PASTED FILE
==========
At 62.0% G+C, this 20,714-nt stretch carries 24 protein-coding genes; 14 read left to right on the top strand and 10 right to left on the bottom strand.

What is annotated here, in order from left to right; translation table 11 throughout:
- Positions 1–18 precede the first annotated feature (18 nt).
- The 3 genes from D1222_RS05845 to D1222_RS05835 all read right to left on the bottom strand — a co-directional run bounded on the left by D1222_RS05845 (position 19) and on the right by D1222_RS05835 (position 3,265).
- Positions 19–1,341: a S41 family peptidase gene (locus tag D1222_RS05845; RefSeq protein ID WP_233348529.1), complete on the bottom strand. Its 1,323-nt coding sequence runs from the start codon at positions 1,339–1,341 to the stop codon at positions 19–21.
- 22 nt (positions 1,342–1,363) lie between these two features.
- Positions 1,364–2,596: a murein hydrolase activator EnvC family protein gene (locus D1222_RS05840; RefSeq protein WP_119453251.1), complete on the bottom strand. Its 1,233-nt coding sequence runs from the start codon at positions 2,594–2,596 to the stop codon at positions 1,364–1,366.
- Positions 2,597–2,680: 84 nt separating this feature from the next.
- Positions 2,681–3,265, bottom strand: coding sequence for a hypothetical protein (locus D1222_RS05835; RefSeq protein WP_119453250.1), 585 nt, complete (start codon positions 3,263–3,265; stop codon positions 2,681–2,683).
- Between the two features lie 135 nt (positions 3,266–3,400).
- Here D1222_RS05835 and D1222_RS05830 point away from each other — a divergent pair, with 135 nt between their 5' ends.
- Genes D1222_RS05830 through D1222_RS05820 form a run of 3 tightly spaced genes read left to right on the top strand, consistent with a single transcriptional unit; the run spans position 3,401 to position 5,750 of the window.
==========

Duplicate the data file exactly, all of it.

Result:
At 62.0% G+C, this 20,714-nt stretch carries 24 protein-coding genes; 14 read left to right on the top strand and 10 right to left on the bottom strand.

What is annotated here, in order from left to right; translation table 11 throughout:
- Positions 1–18 precede the first annotated feature (18 nt).
- The 3 genes from D1222_RS05845 to D1222_RS05835 all read right to left on the bottom strand — a co-directional run bounded on the left by D1222_RS05845 (position 19) and on the right by D1222_RS05835 (position 3,265).
- Positions 19–1,341: a S41 family peptidase gene (locus tag D1222_RS05845; RefSeq protein ID WP_233348529.1), complete on the bottom strand. Its 1,323-nt coding sequence runs from the start codon at positions 1,339–1,341 to the stop codon at positions 19–21.
- 22 nt (positions 1,342–1,363) lie between these two features.
- Positions 1,364–2,596: a murein hydrolase activator EnvC family protein gene (locus D1222_RS05840; RefSeq protein WP_119453251.1), complete on the bottom strand. Its 1,233-nt coding sequence runs from the start codon at positions 2,594–2,596 to the stop codon at positions 1,364–1,366.
- Positions 2,597–2,680: 84 nt separating this feature from the next.
- Positions 2,681–3,265, bottom strand: coding sequence for a hypothetical protein (locus D1222_RS05835; RefSeq protein WP_119453250.1), 585 nt, complete (start codon positions 3,263–3,265; stop codon positions 2,681–2,683).
- Between the two features lie 135 nt (positions 3,266–3,400).
- Here D1222_RS05835 and D1222_RS05830 point away from each other — a divergent pair, with 135 nt between their 5' ends.
- Genes D1222_RS05830 through D1222_RS05820 form a run of 3 tightly spaced genes read left to right on the top strand, consistent with a single transcriptional unit; the run spans position 3,401 to position 5,750 of the window.